Systems and methods described herein are operable to detect whether left arm 542 and the right leg 544 are desirably synchronized in either the rearward or forward direction or whether they are substantially unsynchronized such that the left arm 542 is substantially moving forward while the right leg 544 is moving rearward, or vice versa. The degree of synchronization may be measured. For example, the amount of overlap between movement of both left arm 542 and right leg 544 in the same direction is monitored. A threshold amount of overlap may be set, above which synchronization is determined to be present and below which synchronization is determined not to be present.

In one example, the threshold amount of overlap is set using the learning/calibration mode described above whereby a user runs with a desired synchronization between the opposite arm and leg and the amount of overlap in the same direction is measured and set as the threshold value or used as the basis for setting the threshold value. For example, the actual threshold value used during regulation operation (i.e., non-learning mode) is set slightly below the measured threshold value.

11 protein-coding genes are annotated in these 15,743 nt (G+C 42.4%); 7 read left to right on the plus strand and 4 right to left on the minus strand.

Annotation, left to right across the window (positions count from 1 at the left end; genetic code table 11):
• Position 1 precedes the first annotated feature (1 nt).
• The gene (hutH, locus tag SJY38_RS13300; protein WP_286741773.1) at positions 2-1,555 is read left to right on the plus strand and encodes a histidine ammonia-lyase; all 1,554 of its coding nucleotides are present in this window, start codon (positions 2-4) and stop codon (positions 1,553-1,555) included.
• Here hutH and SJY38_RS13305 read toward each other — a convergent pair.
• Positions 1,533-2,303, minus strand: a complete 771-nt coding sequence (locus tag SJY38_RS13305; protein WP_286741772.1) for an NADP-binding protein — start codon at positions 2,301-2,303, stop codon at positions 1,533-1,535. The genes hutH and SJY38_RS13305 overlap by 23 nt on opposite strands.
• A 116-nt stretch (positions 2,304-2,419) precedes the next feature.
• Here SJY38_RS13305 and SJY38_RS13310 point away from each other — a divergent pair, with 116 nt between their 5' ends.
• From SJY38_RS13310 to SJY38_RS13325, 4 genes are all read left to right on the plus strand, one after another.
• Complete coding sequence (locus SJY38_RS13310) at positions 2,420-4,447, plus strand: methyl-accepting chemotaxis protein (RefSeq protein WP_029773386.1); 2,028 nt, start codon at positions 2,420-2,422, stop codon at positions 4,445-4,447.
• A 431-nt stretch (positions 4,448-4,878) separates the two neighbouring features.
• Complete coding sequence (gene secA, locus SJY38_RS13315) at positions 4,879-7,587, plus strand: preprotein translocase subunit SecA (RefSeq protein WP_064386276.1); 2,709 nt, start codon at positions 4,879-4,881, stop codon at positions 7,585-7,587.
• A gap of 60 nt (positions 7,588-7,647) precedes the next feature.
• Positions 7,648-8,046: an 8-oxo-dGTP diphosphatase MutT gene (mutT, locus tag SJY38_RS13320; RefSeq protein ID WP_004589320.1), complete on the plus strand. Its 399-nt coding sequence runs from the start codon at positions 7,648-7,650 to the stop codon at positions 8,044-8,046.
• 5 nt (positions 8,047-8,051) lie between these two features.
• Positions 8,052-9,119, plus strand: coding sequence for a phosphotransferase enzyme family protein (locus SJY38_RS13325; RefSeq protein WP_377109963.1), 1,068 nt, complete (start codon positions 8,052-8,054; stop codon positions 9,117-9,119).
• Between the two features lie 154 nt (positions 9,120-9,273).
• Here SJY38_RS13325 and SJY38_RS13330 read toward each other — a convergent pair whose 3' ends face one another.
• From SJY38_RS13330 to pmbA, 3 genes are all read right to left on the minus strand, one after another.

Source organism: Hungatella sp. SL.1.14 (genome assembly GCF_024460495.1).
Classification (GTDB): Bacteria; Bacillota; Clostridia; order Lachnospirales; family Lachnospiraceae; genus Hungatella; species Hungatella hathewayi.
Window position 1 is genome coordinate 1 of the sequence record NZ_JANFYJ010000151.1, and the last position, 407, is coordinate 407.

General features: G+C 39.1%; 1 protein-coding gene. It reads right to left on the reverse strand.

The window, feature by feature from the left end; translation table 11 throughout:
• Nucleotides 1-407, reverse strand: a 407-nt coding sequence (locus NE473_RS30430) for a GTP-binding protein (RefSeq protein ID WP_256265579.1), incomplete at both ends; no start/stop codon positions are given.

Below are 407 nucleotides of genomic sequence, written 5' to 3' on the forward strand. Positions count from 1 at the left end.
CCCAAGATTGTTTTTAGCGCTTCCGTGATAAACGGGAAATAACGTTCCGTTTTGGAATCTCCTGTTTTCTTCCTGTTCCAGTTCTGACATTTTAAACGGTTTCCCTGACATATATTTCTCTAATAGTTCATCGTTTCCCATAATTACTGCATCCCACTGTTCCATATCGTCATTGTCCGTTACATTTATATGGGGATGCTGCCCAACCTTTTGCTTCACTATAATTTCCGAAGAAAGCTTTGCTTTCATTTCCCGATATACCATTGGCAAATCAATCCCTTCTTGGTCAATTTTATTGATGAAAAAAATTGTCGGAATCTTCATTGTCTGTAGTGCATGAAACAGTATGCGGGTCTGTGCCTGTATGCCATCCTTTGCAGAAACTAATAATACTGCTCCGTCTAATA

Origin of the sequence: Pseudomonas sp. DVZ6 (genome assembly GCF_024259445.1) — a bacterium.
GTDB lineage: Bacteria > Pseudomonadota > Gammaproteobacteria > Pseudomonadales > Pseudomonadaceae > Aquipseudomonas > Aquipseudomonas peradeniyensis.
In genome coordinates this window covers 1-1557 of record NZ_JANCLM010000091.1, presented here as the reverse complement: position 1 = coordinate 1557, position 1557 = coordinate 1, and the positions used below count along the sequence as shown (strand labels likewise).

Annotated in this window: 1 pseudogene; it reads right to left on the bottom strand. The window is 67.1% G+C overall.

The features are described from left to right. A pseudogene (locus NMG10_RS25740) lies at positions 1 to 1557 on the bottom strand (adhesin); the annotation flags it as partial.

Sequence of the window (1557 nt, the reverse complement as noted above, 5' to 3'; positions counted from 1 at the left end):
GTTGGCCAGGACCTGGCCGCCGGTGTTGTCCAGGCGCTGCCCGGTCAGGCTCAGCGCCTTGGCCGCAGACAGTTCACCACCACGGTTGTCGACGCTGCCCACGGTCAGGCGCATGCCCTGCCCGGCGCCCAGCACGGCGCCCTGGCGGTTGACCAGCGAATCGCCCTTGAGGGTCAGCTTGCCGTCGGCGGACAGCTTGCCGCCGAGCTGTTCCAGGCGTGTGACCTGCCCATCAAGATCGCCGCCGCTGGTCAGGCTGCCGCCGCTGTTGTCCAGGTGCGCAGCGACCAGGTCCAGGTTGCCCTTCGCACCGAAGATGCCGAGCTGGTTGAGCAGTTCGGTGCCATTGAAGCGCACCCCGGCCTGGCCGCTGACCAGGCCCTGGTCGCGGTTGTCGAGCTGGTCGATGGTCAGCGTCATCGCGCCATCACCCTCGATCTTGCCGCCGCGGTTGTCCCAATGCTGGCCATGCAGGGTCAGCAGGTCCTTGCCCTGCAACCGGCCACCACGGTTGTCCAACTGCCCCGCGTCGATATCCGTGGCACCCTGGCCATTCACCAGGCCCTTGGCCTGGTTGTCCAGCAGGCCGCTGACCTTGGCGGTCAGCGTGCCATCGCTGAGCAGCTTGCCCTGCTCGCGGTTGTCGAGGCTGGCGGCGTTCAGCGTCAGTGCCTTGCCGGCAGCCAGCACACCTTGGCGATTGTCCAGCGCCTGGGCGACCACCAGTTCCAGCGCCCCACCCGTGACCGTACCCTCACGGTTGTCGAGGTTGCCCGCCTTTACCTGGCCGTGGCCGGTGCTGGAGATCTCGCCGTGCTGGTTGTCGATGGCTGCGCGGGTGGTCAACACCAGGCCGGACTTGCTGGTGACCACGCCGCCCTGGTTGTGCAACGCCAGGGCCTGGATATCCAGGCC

FIG. 6 illustrates a graph showing an exemplary typical output signal of a sensor mounted on a runner foot during locomotion. FIG. 6 shows an example of an amplified accelerometer output signal 602 that may be provided by the sensor unit 4 to the controller 44 when the runner 1 is in locomotion on foot. Output signal 602 may be converted into digital values.

As also shown in FIG. 6, the signal 602 may fluctuate dynamically in response to movement of the user's foot that occur when the user is walking or running When the level of the signal 602 is greater than zero, this indicates that the accelerometer is sensing a positive acceleration along the acceleration sensing axis, and when the level of the signal 602 is less than zero, this indicates that the accelerometer is sensing a negative acceleration along the acceleration axis. The acceleration signal 602 is subjected to an algorithm executed by a microprocessor.